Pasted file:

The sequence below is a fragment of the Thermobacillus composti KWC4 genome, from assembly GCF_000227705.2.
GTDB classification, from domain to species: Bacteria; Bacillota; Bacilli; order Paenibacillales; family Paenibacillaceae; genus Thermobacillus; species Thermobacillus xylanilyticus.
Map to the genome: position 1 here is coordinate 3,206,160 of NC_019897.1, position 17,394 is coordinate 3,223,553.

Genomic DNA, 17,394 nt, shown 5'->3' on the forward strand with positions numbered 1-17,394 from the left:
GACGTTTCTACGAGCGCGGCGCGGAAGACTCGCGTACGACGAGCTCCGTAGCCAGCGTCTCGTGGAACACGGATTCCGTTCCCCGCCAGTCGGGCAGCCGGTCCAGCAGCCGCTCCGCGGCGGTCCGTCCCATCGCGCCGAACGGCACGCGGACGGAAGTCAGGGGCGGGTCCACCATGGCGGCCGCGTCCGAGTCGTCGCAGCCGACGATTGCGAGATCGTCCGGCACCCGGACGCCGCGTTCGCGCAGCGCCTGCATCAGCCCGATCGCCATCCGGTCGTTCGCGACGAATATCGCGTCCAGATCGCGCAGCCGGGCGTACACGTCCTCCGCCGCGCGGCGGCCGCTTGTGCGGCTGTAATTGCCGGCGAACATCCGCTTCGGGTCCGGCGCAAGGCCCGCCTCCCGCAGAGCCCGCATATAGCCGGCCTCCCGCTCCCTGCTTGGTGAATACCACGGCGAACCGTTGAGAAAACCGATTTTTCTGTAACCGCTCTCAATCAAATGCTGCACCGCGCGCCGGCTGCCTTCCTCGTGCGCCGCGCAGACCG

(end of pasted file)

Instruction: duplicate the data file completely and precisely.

The sequence below is a fragment of the Thermobacillus composti KWC4 genome, from assembly GCF_000227705.2.
GTDB classification, from domain to species: Bacteria; Bacillota; Bacilli; order Paenibacillales; family Paenibacillaceae; genus Thermobacillus; species Thermobacillus xylanilyticus.
Map to the genome: position 1 here is coordinate 3,206,160 of NC_019897.1, position 17,394 is coordinate 3,223,553.

Genomic DNA, 17,394 nt, shown 5'->3' on the forward strand with positions numbered 1-17,394 from the left:
GACGTTTCTACGAGCGCGGCGCGGAAGACTCGCGTACGACGAGCTCCGTAGCCAGCGTCTCGTGGAACACGGATTCCGTTCCCCGCCAGTCGGGCAGCCGGTCCAGCAGCCGCTCCGCGGCGGTCCGTCCCATCGCGCCGAACGGCACGCGGACGGAAGTCAGGGGCGGGTCCACCATGGCGGCCGCGTCCGAGTCGTCGCAGCCGACGATTGCGAGATCGTCCGGCACCCGGACGCCGCGTTCGCGCAGCGCCTGCATCAGCCCGATCGCCATCCGGTCGTTCGCGACGAATATCGCGTCCAGATCGCGCAGCCGGGCGTACACGTCCTCCGCCGCGCGGCGGCCGCTTGTGCGGCTGTAATTGCCGGCGAACATCCGCTTCGGGTCCGGCGCAAGGCCCGCCTCCCGCAGAGCCCGCATATAGCCGGCCTCCCGCTCCCTGCTTGGTGAATACCACGGCGAACCGTTGAGAAAACCGATTTTTCTGTAACCGCTCTCAATCAAATGCTGCACCGCGCGCCGGCTGCCTTCCTCGTGCGCCGCGCAGACCG